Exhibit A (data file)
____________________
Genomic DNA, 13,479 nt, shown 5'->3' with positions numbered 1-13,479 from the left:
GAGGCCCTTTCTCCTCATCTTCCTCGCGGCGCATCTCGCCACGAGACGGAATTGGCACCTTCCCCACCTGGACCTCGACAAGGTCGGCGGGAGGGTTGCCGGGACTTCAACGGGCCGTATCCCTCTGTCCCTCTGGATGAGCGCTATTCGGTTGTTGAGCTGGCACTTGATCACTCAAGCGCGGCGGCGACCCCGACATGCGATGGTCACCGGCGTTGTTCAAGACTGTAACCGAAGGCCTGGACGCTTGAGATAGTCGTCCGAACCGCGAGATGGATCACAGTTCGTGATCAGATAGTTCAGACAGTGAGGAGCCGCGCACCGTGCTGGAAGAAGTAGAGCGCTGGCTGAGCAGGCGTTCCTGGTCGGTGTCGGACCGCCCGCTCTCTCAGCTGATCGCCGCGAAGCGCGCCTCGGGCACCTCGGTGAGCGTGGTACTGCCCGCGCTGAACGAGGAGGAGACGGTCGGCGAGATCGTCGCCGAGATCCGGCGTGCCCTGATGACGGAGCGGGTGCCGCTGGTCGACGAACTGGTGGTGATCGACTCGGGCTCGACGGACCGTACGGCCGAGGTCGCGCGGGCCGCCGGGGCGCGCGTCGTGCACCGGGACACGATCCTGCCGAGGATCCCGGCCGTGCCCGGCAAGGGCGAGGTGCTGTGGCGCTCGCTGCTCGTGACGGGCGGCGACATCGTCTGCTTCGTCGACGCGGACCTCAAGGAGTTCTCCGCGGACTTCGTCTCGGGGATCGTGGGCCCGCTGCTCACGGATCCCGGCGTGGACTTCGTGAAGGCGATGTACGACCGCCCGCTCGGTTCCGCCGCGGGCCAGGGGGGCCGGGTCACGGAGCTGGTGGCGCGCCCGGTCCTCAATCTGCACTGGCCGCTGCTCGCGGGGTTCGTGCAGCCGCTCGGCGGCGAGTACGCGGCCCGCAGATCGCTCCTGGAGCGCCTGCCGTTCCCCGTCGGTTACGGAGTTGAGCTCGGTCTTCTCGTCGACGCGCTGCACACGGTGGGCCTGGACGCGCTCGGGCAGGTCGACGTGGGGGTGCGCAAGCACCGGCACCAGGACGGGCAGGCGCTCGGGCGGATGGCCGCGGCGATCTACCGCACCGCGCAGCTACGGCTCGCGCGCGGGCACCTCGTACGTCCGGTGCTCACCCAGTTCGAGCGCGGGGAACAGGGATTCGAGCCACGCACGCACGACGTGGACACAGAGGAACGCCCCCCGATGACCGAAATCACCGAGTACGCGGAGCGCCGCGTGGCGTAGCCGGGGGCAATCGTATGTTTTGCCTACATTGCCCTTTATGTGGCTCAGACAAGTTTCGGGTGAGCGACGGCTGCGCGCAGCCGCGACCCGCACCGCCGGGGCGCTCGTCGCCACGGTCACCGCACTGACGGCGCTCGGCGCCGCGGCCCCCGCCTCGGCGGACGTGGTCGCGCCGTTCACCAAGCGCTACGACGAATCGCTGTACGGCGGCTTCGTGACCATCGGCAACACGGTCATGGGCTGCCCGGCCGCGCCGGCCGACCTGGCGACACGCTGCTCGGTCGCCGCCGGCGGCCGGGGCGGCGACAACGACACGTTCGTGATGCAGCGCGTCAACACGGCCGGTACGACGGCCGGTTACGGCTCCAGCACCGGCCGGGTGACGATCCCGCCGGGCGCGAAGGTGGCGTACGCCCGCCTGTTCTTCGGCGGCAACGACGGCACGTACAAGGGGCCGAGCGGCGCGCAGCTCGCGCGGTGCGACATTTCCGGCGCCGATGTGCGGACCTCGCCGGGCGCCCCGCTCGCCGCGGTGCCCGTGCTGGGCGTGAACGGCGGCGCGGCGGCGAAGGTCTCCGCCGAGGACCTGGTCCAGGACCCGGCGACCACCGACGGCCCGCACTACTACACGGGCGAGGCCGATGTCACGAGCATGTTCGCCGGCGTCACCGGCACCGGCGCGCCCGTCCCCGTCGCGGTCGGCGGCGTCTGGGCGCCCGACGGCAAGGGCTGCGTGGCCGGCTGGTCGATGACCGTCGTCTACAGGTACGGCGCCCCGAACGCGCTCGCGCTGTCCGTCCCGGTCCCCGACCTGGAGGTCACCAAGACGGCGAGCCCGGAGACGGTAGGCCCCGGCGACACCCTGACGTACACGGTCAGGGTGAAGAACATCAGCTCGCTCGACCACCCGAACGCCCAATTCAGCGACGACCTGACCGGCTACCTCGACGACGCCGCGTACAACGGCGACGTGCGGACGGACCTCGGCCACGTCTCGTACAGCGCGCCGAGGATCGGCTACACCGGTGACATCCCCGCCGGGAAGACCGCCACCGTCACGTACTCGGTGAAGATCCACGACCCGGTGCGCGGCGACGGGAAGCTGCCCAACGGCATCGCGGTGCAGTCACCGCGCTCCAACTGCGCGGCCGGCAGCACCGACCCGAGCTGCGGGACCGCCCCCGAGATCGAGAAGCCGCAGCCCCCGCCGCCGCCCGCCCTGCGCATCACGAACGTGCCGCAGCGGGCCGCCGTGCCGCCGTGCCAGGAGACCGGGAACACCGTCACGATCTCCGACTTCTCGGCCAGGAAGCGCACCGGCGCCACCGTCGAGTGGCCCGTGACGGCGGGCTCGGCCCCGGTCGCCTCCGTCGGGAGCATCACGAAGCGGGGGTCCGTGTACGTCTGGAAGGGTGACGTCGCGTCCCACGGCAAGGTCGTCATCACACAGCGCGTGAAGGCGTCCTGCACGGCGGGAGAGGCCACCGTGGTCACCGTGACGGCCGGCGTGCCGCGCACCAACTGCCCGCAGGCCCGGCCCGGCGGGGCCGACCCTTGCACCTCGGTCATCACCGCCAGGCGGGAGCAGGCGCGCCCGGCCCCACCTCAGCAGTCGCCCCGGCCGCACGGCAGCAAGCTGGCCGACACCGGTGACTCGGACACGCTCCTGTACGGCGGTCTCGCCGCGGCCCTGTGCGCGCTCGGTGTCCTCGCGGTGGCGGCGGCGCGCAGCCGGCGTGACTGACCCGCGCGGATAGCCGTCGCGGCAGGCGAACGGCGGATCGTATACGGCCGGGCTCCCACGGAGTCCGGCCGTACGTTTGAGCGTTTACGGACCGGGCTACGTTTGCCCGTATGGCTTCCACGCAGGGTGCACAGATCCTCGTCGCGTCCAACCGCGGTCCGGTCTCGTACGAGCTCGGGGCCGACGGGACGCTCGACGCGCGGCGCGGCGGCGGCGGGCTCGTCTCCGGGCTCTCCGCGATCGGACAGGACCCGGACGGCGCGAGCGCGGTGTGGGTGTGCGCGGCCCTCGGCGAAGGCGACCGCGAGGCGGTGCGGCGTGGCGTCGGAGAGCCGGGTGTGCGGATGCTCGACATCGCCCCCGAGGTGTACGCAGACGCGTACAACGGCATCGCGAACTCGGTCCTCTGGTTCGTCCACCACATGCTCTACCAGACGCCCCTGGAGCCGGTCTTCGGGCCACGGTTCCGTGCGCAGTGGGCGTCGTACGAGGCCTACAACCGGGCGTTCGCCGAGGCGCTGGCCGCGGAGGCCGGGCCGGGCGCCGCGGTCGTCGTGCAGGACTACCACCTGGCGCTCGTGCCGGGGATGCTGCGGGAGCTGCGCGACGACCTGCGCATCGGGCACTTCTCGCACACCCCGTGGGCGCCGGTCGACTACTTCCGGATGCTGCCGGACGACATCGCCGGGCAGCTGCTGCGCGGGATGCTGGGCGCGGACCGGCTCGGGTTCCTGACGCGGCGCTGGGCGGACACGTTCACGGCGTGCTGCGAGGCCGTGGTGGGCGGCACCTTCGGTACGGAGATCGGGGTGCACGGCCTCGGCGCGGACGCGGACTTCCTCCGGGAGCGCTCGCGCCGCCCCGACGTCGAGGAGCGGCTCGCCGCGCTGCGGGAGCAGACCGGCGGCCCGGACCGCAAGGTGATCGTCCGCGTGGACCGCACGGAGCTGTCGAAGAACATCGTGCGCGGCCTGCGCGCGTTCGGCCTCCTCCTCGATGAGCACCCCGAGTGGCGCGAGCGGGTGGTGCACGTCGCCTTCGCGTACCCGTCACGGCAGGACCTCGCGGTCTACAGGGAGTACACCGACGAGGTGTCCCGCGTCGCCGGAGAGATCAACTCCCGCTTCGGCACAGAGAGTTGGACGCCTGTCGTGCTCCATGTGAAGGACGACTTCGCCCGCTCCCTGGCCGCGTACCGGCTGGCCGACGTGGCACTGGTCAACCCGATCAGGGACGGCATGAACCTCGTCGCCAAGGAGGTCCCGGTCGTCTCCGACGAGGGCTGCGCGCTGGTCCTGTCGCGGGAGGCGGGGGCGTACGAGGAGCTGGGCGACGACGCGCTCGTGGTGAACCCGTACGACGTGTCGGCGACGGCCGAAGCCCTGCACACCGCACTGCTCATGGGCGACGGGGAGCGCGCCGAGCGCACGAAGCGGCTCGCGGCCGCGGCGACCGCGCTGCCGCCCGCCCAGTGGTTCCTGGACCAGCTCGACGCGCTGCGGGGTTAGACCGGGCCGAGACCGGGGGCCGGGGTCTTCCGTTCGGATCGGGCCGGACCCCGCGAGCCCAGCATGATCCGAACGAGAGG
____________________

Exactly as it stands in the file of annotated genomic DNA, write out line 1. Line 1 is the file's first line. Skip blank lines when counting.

Genomic DNA, 13,479 nt, shown 5'->3' with positions numbered 1-13,479 from the left: